Over the years, Debbie Huntzinger’s academic interests migrated from groundwater to the atmosphere, but a fellowship award that will help fund her research in carbon sequestration is bringing her back to her engineering roots.

Huntzinger, assistant professor of climate sciences at Northern Arizona University, recently was named a Bisgrove Scholar award winner by Science Foundation Arizona. She will apply the funding—$200,000 over two years—to her research with a waste byproduct of cement manufacturing, addressing a “small piece” of reducing global CO2 emissions, as she puts it, but one with implications for climate change.

That research took place in a doctoral program at Michigan Technological University, where Huntzinger studied geological engineering. Her initial interest in geology led to engineering, where a focus on groundwater during her undergraduate and master’s studies rose to the surface, and the cement industry, in her doctoral program.

What Huntzinger accomplished in the lab as a Ph.D. candidate was to mimic the natural process of mineral carbonation. In the environment, over long periods of time, the geologic weathering results in the formation of rocks such as limestone, a stable form of carbon. That stability is key for those who seek to find a way to store, or sequester, CO2, reducing its growth rate in the atmosphere.

Some scientists are viewing the problem on a large scale, but their pursuit of a solution often involves mining and processing that requires a great deal of energy consumption.

Cement kiln dust

Extensive lab work has shown that cement kiln dust, a waste byproduct of cement manufacturing, can be used to effectively sequester CO2.

Huntzinger has developed methods to achieve sequestration with cement kiln dust, a powdery byproduct that may end up in a landfill or, in some cases, be recycled. Kilns produce about 0.2 tons of waste product per ton of clinker, the finished product most of us call cement.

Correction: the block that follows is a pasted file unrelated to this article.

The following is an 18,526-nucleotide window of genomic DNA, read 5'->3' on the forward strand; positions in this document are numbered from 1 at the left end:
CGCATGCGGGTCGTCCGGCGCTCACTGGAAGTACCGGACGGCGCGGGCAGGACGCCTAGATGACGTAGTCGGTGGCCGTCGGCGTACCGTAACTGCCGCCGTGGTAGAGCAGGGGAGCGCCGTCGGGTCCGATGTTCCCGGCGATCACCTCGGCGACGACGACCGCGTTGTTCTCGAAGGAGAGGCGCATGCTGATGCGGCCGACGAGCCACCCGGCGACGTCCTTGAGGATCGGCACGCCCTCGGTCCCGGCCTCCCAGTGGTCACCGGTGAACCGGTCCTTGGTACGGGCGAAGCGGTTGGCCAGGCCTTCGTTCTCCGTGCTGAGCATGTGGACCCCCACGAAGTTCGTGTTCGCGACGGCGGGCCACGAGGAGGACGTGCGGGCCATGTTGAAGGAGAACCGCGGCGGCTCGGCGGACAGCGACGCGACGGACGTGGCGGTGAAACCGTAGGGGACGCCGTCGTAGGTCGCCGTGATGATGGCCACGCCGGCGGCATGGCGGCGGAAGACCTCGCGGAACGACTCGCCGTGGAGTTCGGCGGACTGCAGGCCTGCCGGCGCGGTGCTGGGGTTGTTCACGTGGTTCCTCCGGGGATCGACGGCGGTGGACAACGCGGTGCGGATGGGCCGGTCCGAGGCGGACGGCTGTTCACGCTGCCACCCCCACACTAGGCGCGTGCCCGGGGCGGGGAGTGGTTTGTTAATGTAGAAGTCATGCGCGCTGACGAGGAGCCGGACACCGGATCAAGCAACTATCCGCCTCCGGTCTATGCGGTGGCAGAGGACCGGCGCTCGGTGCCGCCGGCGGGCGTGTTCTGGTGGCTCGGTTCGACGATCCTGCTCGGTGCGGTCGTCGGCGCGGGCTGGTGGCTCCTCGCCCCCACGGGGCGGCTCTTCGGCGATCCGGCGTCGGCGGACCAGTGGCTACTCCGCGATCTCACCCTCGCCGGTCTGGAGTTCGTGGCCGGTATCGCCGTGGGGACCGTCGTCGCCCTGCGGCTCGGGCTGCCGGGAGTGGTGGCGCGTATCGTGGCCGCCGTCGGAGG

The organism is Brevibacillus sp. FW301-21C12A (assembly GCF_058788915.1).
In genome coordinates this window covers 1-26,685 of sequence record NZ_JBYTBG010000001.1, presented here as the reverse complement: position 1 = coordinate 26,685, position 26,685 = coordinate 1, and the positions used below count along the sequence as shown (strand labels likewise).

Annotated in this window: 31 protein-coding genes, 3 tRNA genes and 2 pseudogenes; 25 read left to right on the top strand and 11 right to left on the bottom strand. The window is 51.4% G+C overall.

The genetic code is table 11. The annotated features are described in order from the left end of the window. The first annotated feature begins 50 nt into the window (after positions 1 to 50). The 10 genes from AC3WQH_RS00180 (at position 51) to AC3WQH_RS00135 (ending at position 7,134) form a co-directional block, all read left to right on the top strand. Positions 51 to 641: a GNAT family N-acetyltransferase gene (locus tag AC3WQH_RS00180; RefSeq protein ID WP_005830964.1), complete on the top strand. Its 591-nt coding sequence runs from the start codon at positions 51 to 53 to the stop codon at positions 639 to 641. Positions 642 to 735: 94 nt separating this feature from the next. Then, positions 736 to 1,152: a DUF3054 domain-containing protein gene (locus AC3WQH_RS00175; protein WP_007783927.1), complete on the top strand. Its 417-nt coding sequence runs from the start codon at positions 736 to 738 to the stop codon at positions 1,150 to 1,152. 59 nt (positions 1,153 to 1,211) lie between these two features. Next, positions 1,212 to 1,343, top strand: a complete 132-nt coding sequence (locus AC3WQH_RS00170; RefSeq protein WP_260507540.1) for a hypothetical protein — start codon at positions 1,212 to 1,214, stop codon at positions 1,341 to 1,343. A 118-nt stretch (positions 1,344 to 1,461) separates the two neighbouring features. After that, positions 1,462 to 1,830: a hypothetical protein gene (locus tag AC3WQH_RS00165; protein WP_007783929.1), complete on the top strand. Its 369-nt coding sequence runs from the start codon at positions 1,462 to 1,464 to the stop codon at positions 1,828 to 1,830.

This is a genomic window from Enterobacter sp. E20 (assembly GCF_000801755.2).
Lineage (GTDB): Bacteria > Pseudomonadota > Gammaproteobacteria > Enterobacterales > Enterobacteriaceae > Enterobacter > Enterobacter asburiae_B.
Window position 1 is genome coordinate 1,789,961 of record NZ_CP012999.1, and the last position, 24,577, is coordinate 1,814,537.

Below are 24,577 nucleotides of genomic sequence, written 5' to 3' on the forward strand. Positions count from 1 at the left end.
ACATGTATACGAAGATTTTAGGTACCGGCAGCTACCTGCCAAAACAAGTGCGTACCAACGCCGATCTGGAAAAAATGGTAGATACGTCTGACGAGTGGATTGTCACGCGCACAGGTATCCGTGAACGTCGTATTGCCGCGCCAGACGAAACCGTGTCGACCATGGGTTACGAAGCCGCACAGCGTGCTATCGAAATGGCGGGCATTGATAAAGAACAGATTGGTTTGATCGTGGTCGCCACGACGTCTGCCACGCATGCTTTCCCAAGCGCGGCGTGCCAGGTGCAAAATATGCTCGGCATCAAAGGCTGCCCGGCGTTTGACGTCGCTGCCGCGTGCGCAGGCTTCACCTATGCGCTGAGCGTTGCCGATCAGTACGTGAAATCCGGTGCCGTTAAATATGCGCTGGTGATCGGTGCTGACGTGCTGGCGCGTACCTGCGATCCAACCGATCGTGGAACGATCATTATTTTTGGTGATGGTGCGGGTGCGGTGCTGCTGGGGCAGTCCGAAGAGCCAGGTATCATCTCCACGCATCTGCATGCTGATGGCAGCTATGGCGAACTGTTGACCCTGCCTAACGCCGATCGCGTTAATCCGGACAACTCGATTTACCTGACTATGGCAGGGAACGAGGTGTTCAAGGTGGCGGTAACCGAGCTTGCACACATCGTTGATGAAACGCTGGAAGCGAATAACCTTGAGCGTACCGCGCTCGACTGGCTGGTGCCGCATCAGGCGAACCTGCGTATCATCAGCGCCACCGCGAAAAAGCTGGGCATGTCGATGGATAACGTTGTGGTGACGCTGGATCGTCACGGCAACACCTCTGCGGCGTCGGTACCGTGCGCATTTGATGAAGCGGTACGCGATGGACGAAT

“These waste products are already in fine-grain form, so they don’t need to be processed,” Huntzinger said. “All we really need to do is put them in the presence of CO2 and water.”

Huntzinger has developed methods to achieve sequestration with cement kiln dust, a powdery byproduct that may end up in a landfill or, in some cases, be recycled. Kilns produce about 0.2 tons of waste product per ton of clinker, the finished product most of us call cement.

As straightforward as that sounds, much work remains to be done. Huntzinger’s lab work so far has been conducted under ideal conditions. The Bisgrove funding will allow her to introduce real-world complications, with the goal of designing a pilot-scale project within the next two years.

“I’d like to know what this technology would look like at a cement manufacturing facility, and possibly even test a couple of configurations,” Huntzinger said. “One important consideration is figuring out how to capture carbon emissions from the manufacturing processes using the least amount of added infrastructure and energy as possible.”

Because cement manufacturing is an emissions-intensive industry, and because cement plays a crucial role in construction that isn’t going to change anytime soon, Huntzinger’s research takes on added importance.

“In order to create that cement, you also produce CO2,” she said. “About five percent of global emissions of CO2 come from the cement industry. If we’re going to continue to use cement, then we need to start thinking creatively about ways to reduce emissions from the manufacturing process.”

Huntzinger’s concern for the climate manifests itself in her other line of research, which is to develop a better understanding of the exchange of carbon between the land and the atmosphere.

That project involves working with the modeling community to evaluate a myriad of terrestrial carbon cycle models with the goal of improving the ability to model the complex system. With better modeling comes a better understanding of how processes at the land surface influence climate.

“There’s strong scientific consensus that humans are now a dominant driver of climate change,” Huntzinger said. “We’re entering into new territory and we don’t fully know what the response of the earth system will be.”

Motivated in part by the influence of her own mentors, Huntzinger puts her convictions into practice by guiding the next generation of climate-focused students. She is the graduate coordinator for Climate Science and Solutions at NAU, a non-thesis master’s program that prepares students for careers in climate mitigation or adaptation.

“The students come in with many different backgrounds, from public policy, to environmental science, engineering and geology,” Huntzinger said. “They have varying career goals and interests. One of my goals, through teaching and advising, is to help them get to where they want to be professionally.”